The daughter of the storied Muhammad Ali is trading in her boxing gloves for hand cream.
Now a star in her won right, Laila Ali followed in her dad’s footsteps to become a world champion boxer, and parlayed that into becoming better known for her philanthropy (and turn on Dancing with the Stars), lending her likeness to brand marketers including Adidas (above), the “Got Milk?” campaign, and during her first pregnancy (she’s now expecting #2), pitching Palmers Cocoa Butter.
Now she’s ready to expand from endorsements to making her mark in a business of her own. More mother and businesswoman than pugilist these days, Ali is launching the Laila Ali Professional line of hair care, skin care and fragrance products. Hair care products will dominate the line, because Ali feels there is a need for a quality product in that segment.[more]
“A lot of the products that are out there have chemicals that are not good for us and the environment,” she tells the Miami Herald. “What’s important to me is creating something that actually is going to build and strengthen the hair. It’s about trying to balance being good for you and also giving consumers the results they want.”
While there is nothing specifying that Ali’s product line is ethnic, that is clearly the sweet spot. Tony Eluck, president of International Beauty Brands, which makes the brand, tells the Herald, “This is the first ethnic professional quality line. What exists today in the ethnic mass market is an insult to the black woman.”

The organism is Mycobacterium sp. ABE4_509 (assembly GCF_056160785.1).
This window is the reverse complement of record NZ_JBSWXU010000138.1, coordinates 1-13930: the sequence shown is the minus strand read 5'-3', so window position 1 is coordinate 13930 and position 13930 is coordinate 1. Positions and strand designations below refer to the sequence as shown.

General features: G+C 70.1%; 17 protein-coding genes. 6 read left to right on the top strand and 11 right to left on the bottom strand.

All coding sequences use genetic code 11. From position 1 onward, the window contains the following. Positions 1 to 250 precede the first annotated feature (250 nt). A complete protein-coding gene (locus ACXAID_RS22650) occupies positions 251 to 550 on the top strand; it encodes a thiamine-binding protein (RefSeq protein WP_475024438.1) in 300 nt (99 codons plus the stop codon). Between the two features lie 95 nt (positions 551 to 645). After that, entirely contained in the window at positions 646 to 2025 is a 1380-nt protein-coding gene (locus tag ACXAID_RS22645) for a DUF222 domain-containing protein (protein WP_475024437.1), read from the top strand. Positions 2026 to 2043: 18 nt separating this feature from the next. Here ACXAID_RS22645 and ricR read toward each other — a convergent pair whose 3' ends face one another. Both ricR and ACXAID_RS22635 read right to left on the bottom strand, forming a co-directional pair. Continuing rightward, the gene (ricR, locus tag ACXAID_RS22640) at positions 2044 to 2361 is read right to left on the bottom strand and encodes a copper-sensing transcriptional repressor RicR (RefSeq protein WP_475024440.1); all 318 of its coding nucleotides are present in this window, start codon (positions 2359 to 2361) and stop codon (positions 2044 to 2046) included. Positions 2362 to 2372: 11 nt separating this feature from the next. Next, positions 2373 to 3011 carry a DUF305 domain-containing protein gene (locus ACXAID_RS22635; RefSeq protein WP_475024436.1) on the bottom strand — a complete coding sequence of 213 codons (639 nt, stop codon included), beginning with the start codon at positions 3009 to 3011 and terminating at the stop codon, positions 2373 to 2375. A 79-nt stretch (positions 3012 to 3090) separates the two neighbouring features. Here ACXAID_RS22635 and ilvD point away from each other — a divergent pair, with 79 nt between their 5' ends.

Targeting ethnic consumers in the health and beauty care market seems to be a smart, well-timed strategy. According to Packaged Facts, the ethnic segment of that industry had almost $2.7 billion in sales last year, 4 percent higher than the previous year, even has most beauty categories decreased. Timothy Dowd, senior analyst with Packaged Facts, says “African American women count for an inordinately high portion of hair care sales in this country.”
Still, says Tony Eluck, the Laila Ali line is “a crossover brand” that will appeal to any consumer, regardless of ethnicity or gender. “Anybody can use it,” he says.
Just as important to Ali is the fact that her products are “earth-friendly, non-toxic, and high quality.” Products include natural and organic ingredients such as Acai berry, jojoba oil, olive oil, and shea butter. The hair products are free of sulfates, which can have harsh effects on hair.
Laila Ali Professional hair and skin care products will retail for $10 to $18, while the fragrances will sell for $35 – $45. They will soon be available in such retailers as CVS, Sears, and Wal-Mart.